There's another chicken in that chicken.

Anyway, I ordered the boneless fried chicken breast. This comes without the bun or any other garnishment for $2, or $2.14 with tax. Money well spent, but I also got:

The opportunity to give feedback. Yeah, I called the survey on the back of the form. I didn’t have anything worthwhile to say, but then again I seldom do as readers of this blog will attest (have you noticed that while methods of communication have proliferated we haven’t had anything worthwhile to say in them?), but I punched all the keys and did my thing. I hope I made a difference. Sometimes you just gotta get shit done because shit doesn’t get done by itself, know what I mean?

I was motivated to do the survey because if you do the survey you get entered into a drawing for $1,000. This made it sort of like a scratch and win lottery ticket. When I was in high school, I was addicted to scratch and win lottery tickets because in Ohio they didn’t do things like check IDs. I won $100 once and spent a lot of money trying to win $100 again. But I didn’t consider it money wasted because I enjoyed the time I spent scratching off the win columns. These tickets are at least $2 and up now, so in a sense my chicken was free because I had the opportunity to win $1,000. No, I didn’t win, but people don’t win the actual lottery much either.

And on top of everything else, they gave me a coupon for $1 off the new doublelicious combo, which is KFC’s way of saying they are not even trying to pretend they are healthy anymore. From the picture it looks like the restaurant’s answer to the idea that the double down was a bit too much because it’s a chicken patty with cheese, bacon and that special sauce that you can never reproduce because it’s made 1,000 gallons at a time. Interestingly they do have a grilled version, but it’s much smaller in the picture and has lettuce, so I guess they are trying. Good for them. I’m not going to eat it, but good for them.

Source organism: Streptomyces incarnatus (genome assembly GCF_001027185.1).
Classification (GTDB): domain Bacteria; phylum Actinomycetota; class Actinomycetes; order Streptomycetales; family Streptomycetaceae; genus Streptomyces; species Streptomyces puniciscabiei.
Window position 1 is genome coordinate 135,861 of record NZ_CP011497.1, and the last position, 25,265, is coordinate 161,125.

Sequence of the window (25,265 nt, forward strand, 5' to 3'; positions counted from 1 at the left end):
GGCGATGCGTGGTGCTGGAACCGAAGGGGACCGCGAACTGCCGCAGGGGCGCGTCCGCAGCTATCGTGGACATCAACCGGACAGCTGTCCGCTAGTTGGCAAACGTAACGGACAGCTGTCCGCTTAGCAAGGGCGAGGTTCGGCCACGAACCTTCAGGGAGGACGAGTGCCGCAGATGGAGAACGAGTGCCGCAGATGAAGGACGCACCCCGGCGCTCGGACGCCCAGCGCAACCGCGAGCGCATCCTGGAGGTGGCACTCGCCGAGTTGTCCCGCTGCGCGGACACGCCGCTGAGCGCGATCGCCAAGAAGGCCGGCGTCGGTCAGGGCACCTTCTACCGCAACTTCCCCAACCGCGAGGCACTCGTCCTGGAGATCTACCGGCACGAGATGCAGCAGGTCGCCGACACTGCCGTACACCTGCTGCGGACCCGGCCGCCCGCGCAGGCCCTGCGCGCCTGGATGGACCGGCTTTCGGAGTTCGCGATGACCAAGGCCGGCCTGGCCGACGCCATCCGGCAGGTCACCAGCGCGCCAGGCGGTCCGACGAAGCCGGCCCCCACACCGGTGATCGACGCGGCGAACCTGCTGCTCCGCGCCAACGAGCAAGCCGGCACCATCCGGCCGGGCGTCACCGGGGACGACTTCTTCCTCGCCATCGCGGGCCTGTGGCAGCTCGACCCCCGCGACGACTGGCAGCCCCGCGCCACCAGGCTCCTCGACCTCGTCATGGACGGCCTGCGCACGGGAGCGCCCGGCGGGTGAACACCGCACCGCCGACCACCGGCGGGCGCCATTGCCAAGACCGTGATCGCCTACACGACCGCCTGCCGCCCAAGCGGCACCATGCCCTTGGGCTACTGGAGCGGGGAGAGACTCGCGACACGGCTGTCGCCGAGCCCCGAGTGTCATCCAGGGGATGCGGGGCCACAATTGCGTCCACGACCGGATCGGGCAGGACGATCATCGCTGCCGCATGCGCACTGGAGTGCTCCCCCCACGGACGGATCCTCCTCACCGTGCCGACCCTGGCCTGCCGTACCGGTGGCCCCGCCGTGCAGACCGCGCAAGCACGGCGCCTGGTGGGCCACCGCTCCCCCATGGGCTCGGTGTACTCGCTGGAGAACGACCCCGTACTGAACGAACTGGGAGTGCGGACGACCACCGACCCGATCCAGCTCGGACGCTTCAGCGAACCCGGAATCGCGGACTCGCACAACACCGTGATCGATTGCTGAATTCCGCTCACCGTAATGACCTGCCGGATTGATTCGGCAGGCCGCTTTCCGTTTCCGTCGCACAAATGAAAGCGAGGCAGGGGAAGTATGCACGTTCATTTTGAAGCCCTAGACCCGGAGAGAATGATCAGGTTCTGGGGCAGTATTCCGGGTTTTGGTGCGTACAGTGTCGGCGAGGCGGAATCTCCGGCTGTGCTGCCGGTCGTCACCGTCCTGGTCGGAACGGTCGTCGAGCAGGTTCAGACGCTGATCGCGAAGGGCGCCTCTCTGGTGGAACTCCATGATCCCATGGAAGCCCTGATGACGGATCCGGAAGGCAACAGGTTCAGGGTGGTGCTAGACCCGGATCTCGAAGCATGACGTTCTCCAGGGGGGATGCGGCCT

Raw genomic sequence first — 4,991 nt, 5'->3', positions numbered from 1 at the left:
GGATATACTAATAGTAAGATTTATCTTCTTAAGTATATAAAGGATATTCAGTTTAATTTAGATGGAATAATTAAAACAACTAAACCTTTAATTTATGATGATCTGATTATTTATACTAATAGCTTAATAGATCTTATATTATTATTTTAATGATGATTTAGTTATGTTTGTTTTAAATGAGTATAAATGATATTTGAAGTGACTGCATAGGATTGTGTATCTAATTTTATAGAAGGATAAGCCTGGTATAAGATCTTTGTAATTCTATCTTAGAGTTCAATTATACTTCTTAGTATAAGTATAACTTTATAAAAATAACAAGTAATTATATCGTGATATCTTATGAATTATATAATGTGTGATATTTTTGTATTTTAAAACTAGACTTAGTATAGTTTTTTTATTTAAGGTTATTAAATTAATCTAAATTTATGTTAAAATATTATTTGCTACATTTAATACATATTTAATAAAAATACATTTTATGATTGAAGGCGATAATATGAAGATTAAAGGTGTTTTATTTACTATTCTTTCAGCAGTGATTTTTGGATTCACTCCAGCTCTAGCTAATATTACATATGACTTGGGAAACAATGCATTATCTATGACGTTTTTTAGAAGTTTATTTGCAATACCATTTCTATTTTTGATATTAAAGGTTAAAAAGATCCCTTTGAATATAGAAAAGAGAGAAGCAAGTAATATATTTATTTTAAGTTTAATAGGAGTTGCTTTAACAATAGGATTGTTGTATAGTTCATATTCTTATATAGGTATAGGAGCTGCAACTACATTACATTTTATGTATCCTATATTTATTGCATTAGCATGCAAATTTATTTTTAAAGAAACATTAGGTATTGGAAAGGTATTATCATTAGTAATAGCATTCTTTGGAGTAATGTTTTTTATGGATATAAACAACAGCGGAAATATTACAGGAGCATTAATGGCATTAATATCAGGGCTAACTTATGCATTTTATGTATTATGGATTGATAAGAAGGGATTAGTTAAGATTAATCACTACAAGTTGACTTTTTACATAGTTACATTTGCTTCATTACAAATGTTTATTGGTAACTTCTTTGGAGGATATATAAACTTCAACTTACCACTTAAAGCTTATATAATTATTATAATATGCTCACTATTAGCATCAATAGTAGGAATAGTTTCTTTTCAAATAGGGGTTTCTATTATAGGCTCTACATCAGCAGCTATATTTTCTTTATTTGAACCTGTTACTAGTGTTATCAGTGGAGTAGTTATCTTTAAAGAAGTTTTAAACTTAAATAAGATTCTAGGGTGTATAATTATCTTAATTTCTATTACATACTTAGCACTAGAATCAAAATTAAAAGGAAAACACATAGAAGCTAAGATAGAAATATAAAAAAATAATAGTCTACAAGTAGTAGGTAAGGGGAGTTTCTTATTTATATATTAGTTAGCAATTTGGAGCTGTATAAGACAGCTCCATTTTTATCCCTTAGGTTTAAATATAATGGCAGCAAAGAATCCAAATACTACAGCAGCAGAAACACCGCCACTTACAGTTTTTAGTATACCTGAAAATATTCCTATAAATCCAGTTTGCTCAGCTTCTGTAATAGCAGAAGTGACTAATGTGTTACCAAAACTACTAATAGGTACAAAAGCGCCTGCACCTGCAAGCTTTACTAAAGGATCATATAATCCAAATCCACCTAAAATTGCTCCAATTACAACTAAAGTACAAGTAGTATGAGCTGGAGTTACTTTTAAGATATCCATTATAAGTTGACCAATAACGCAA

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I respond:

I wanted to say this about KFC:

I can’t eat there anymore. And no, not just because I’m a vegetarian. Because I have reason to believe they put MSG in their food.

Who cares about MSG when it makes things more delicious?

Me. I do. Because the last time I had KFC (3 years ago), I had an allergic reaction. And not just “ooooh, my stomach hurts and I feel crappy” but like, a true allergic reaction;  hives, itching, sneezing, migraine.

My roommates and I lived in the ghetto of New Brunswick a short drive from a KFC. We saw an ad for a meal special: $7 and you get two sides (hello mac and cheese and mashed potatoes!), chicken, biscuits, and a soda. Why yes please! I’m in college, poor, hungry, and have low food standards, sure! I’d LOVE some comfort food.

Never again.

Bad shit man, mess you up.
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J retorts:

I think I heard this story before. You are starting to do repeats.

I think you may have even used the same tone and inflection when describing your love of mac and cheese and mashed potatoes.
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I sass back:

Look. We spend a lot of time together. I guess I’m sorry about the repeats. Not really though, because I wouldn’t repeat myself if you talked about something other than KFC and their doubledown sandwich.

So I say: Get used to it.

And I believe in spreading the gospel about KFC and the MSG in their food, ok? IT WAS AWFUL. Awful! My roommates got sick too. We were all out of commish for two whole days. That’s disgusting. For food!…that was alright I guess, but if we had just pooled our cash we could have prepared a chicken dinner with mashed potatoes and bought the mac and cheese at Wawa, it would have been MORE tasty and not as intestine-destroying.

And I believe in the beauty of a well-done macaroni and cheese.

And a free America.

What?

I’m just sayin.
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J replies:

Repeats aren’t all bad, I suppose. I do still like Seinfeld even though I could quote almost all the episodes by heart.

FREE TIBET!